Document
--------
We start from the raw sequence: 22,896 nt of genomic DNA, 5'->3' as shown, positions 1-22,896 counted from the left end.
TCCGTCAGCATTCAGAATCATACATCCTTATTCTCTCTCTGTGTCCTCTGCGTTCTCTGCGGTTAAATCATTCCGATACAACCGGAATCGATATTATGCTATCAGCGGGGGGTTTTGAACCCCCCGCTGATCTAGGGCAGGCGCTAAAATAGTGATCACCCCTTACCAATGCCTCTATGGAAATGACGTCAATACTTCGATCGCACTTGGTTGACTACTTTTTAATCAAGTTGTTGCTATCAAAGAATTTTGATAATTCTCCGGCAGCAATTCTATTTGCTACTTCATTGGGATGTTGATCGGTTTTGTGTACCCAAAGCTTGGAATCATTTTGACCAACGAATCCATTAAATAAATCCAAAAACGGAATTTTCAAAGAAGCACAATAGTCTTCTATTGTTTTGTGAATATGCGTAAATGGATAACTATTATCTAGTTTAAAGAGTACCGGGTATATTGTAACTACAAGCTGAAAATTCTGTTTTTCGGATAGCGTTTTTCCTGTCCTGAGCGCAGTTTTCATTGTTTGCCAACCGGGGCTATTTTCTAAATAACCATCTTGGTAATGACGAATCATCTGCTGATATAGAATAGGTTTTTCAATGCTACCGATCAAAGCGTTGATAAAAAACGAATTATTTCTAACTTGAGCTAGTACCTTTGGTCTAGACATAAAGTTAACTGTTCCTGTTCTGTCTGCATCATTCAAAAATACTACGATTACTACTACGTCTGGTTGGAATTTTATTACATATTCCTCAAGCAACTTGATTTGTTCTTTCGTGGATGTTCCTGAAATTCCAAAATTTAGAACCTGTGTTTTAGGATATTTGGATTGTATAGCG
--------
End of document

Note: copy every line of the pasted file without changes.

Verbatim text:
We start from the raw sequence: 22,896 nt of genomic DNA, 5'->3' as shown, positions 1-22,896 counted from the left end.
TCCGTCAGCATTCAGAATCATACATCCTTATTCTCTCTCTGTGTCCTCTGCGTTCTCTGCGGTTAAATCATTCCGATACAACCGGAATCGATATTATGCTATCAGCGGGGGGTTTTGAACCCCCCGCTGATCTAGGGCAGGCGCTAAAATAGTGATCACCCCTTACCAATGCCTCTATGGAAATGACGTCAATACTTCGATCGCACTTGGTTGACTACTTTTTAATCAAGTTGTTGCTATCAAAGAATTTTGATAATTCTCCGGCAGCAATTCTATTTGCTACTTCATTGGGATGTTGATCGGTTTTGTGTACCCAAAGCTTGGAATCATTTTGACCAACGAATCCATTAAATAAATCCAAAAACGGAATTTTCAAAGAAGCACAATAGTCTTCTATTGTTTTGTGAATATGCGTAAATGGATAACTATTATCTAGTTTAAAGAGTACCGGGTATATTGTAACTACAAGCTGAAAATTCTGTTTTTCGGATAGCGTTTTTCCTGTCCTGAGCGCAGTTTTCATTGTTTGCCAACCGGGGCTATTTTCTAAATAACCATCTTGGTAATGACGAATCATCTGCTGATATAGAATAGGTTTTTCAATGCTACCGATCAAAGCGTTGATAAAAAACGAATTATTTCTAACTTGAGCTAGTACCTTTGGTCTAGACATAAAGTTAACTGTTCCTGTTCTGTCTGCATCATTCAAAAATACTACGATTACTACTACGTCTGGTTGGAATTTTATTACATATTCCTCAAGCAACTTGATTTGTTCTTTCGTGGATGTTCCTGAAATTCCAAAATTTAGAACCTGTGTTTTAGGATATTTGGATTGTATAGCG